Susan Booth, the director of the Alliance Theatre, addressed the Alliance audience by referring to the rotating venues this year (because of the renovation of its space at the Woodruff Arts Center) as “crazy pants.”

It was a well-matched theater audience as Alliance regulars graced the Marcus Jewish Community Center dressed in lace, coats and ties as if they were attending a Broadway production. The atmosphere was filled with rom-com fondness, and the production of “Crossing Delancey,” with a cast of five, magically engaged the audience.

Many of us saw Amy Irving in the 1985 play and 1988 movie; but who remembers?

Living on the Lower East Side of Manhattan, Izzy is at the crossroads of singlehood in a potentially vacuous modern world of pomposity dating vs. the urging of her strong Bubbie and loquacious “Zsa Zsa Gabor on steroids” matchmaker.

Mary Lynn Owen is believable and lovable as Bubbie and, not coincidentally, played the role of Izzy for Theatrical Outfit in 1990. With her tightly bandaged beige leggings and blue apron, she pulls off Yiddish expressions as if they are second nature.

Her first nature is strength and ego. Attached to her dating advice are details about how men courted her in her younger days and her choice of the right man, who wooed her the most fervently amid the competition.

And who doesn’t have a soft spot for a bubbie who cares as much about saving the string on a package as about what’s inside? The “pooh-pooh” spitting I could do without.

Izzy, portrayed by Sochi Fried, charms the audience with her facial expressions and knowing side winks. Working in a bookstore, she pursues a dashingly handsome author, Tyler (Daniel Thomas May), who deigns to let her chase him.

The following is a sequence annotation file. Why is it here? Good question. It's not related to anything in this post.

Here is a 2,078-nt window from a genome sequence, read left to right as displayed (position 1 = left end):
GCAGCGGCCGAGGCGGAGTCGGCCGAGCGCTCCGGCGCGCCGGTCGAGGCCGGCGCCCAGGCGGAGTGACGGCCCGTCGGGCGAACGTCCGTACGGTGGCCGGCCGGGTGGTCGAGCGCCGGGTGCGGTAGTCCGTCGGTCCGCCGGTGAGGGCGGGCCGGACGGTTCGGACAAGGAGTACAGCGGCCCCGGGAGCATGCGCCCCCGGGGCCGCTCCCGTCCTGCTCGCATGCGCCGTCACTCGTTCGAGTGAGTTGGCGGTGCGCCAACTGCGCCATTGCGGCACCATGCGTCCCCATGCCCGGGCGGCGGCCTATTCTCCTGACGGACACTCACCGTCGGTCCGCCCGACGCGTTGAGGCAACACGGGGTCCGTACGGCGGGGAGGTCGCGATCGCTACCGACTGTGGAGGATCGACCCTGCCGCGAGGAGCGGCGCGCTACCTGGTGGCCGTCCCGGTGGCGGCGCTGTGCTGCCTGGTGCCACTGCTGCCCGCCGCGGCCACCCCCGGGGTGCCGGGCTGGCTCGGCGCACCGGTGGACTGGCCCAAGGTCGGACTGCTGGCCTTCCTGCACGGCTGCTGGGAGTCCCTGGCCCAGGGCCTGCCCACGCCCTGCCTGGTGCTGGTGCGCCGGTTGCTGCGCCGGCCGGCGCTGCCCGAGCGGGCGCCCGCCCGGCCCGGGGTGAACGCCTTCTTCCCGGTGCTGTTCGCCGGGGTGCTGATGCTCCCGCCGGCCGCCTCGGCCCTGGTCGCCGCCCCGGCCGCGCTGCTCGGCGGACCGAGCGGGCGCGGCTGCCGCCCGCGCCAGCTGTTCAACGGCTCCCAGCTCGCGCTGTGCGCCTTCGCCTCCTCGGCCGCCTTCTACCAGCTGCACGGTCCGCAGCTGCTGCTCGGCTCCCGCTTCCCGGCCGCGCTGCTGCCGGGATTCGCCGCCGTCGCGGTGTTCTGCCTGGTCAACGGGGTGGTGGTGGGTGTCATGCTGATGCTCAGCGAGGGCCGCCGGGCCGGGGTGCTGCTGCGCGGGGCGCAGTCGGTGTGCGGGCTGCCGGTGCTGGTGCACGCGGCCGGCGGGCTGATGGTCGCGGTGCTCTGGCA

(May’s 10-year-old daughter was in the audience and said later that her dad is not a “rascal” like Tyler.)

Sam (Andrew Benator) pursues Izzy by bonding with Bubbie (Mary Lynn Owen). (Photo by Greg Mooney)

Enter the goodhearted Sam, a “pickle proprietor” played by Andrew Benator, who starred in one of my Alliance favorites, “Disgraced.” Sam bonds with Bubbie and shows his heart to Izzy, perhaps a bit too early.

Sam goes to shul and cleans Bubbie’s windows; but he holds his own as appealing, genuine and open to modernity without giving up his soul.

Susan Jordan Roush plays Hannah, the matchmaker, like a fiddle by showing up at all the right and wrong times. She is never shy about eating whatever Bubbie can’t hide from her. Bossy, yes, but her heart is in the right place.

With apps like Match and JDate, has the world of dating advanced beyond “Delancey”?

Canadian director Leora Morris, 33, said: “The central questions haven’t changed much. The very human drama of figuring out who to love and how to identify who to love is not going away.”

The scenes move quickly, and I found myself sorry that the play was over. The lessons are tried and true through the decades:

  • It’s important for young people to have older people in their lives.
  • Ultimately, it’s most poignant to select a mate based on kindness and loyalty instead of narcissism, the codeword that blasts us into divorce court.

Whom does Izzy, in her tight, braless, black-banded cocktail dress, choose?

As a special bonus during intermission, Clive Bank of Added Touch Catering served samples and sold delish Floppickles, a 100-year-old recipe handed down from his grandfather’s deli in Riga, Latvia, by way of South Africa.

What: “Crossing Delancey”
Where: Marcus JCC, 5342 Tilly Mill Road, Dunwoody
When: Through Saturday, Nov. 25
Tickets: $20 to $75 (some seats $10 for teens); www.alliancetheatre.org